First Person: True Cost of College

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First Person: True Cost of College

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Laura Allen

As American students now cumulatively owe about $1 trillion in student loan debt, Yahoo is publishing first-person accounts from those who are still paying and those who have lessons to share. Here's one story.

FIRST PERSON | With a piece of paper comes great burden. At least that's how I felt when graduation day in 2011 dawned. After one transfer and a change of major, I found myself in the middle of the Great Recession with $70,000 in debt, a bachelor's degree in animal science from Penn State, and no job to speak of aside from my part-time job at a shoe store that paid $7.25 an hour.

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I didn't worry about loans or the amount I was borrowing during school because that was the future.

With a hefty debt hanging over my head, an apartment to pay for here in Altoona, Pa., and a gas tank to fill, I hit pavement with my resume and filled out applications everywhere I could. The words "over-qualified" seemed to be branded on my forehead. I couldn't even get a job at McDonald's!

With my loans' grace period ticking away, I took a job with a temp service for a customer service position and kept my part-time job from college. I was working almost 60 hours, seven days a week to try to get ahead.

Between the two jobs, I paid my $700-plus monthly student loan bills and had a bit spending money after paying rent on an apartment in a sketchy but cheap neighborhood and buying groceries. Cable was a luxury I wished for, but I scraped together enough every month to have basic internet so I wasn't completely cut off from the world. I didn't have an iPhone or a Droid, but I had a pay-as-you-go monthly contract phone. I cried myself to sleep many nights wondering how I was going to survive paying off my loans.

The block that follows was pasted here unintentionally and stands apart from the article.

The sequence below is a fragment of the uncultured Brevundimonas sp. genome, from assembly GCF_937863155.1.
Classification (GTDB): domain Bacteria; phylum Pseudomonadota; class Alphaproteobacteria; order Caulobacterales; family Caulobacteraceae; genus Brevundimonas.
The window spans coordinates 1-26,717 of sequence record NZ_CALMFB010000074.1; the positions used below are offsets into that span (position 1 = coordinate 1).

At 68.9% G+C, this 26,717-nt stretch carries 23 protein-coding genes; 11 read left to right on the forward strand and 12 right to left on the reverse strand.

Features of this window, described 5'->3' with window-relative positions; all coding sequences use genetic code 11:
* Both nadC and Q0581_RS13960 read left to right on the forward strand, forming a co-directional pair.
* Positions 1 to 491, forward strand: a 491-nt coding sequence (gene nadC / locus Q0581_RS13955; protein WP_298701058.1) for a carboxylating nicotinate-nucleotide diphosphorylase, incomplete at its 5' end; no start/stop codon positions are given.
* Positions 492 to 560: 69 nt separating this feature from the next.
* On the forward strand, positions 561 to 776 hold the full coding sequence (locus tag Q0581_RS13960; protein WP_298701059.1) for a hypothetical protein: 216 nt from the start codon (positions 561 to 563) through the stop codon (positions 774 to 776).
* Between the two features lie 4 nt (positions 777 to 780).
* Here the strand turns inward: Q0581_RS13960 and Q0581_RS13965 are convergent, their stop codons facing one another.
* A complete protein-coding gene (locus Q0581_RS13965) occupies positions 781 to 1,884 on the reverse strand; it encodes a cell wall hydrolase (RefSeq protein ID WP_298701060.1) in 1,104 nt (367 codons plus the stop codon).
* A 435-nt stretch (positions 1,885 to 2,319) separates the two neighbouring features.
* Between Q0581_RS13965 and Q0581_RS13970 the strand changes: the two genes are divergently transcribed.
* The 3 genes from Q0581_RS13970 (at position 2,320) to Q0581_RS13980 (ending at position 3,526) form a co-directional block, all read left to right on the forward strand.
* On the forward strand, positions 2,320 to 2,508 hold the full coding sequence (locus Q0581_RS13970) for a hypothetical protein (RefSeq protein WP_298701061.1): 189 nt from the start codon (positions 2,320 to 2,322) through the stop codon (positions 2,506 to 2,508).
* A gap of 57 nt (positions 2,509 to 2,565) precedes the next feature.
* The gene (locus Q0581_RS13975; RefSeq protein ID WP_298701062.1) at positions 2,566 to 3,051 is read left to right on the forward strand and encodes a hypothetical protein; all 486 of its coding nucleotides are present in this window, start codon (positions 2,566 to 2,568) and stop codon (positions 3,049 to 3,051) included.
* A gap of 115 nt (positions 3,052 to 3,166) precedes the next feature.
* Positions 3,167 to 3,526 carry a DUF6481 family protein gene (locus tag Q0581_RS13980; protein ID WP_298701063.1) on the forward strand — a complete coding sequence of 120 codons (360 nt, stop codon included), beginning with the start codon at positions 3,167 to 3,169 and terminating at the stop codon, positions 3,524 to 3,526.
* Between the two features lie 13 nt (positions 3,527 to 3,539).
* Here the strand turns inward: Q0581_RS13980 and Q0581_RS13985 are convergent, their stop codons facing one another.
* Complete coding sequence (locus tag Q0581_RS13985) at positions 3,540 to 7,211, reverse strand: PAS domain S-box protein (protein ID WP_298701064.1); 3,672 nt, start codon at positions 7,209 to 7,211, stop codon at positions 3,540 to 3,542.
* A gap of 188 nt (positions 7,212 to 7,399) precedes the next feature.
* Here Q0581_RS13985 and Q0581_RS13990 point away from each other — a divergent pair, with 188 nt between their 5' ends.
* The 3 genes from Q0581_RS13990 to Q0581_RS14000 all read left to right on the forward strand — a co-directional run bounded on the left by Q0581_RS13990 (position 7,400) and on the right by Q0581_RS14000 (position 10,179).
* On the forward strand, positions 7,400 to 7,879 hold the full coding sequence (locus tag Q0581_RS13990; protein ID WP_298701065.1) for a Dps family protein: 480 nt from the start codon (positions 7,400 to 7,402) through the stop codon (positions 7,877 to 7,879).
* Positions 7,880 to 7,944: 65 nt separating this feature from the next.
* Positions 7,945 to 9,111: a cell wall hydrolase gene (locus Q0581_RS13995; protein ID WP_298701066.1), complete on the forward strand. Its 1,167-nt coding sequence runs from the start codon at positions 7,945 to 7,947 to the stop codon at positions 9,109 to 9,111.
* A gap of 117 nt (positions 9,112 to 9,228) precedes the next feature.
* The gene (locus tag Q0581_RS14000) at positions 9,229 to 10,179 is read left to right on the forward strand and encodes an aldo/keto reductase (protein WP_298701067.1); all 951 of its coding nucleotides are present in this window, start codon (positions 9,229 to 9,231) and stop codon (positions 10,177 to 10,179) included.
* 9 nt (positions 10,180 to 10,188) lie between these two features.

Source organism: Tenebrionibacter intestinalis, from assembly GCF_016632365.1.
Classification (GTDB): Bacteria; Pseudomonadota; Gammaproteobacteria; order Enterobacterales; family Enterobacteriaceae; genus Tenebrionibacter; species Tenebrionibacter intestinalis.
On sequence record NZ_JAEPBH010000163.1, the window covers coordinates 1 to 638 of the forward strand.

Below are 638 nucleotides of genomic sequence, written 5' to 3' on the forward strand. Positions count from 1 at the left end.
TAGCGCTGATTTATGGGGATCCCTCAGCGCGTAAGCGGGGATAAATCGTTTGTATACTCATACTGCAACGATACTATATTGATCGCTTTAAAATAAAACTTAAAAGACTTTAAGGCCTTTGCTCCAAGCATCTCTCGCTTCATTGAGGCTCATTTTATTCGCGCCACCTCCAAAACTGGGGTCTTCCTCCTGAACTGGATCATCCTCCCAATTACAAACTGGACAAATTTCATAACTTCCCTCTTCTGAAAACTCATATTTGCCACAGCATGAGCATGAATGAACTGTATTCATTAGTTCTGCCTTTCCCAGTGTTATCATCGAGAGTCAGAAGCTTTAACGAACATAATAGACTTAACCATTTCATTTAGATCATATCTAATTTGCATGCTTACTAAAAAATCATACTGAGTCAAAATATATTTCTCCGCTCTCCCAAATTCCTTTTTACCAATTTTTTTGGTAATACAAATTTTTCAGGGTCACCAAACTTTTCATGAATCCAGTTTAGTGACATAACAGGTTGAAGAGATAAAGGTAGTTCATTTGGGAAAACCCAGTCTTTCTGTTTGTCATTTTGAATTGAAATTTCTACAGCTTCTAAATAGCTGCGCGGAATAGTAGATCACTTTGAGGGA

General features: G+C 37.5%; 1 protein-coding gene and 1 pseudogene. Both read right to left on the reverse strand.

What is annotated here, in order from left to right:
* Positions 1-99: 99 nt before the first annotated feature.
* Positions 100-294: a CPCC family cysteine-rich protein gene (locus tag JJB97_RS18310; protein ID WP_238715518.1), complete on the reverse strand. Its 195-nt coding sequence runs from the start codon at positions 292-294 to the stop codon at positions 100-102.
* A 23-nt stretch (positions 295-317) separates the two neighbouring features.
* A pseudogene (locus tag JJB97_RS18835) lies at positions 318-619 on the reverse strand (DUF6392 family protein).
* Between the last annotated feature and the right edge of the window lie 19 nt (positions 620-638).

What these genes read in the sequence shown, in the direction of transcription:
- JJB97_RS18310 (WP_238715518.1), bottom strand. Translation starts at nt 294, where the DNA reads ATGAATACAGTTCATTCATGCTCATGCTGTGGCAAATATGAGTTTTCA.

For two and a half years I lived that way: running on caffeine and adrenaline with few days off when the burnout became too much. I was killing myself over the cost of a piece of paper that had done very little for me. To help save money, my boyfriend (who also has student loans of his own) and I moved in together, which allowed me to cut down to one job.

At 26, I still haven't relaxed though; I'm trying to start an animal behavior consulting business so I can work with private clients and veterinarians to diagnose and correct behaviors in pets. I hope to build a business so I can quit my customer service job and pull myself out of debt doing a job that makes me happy.

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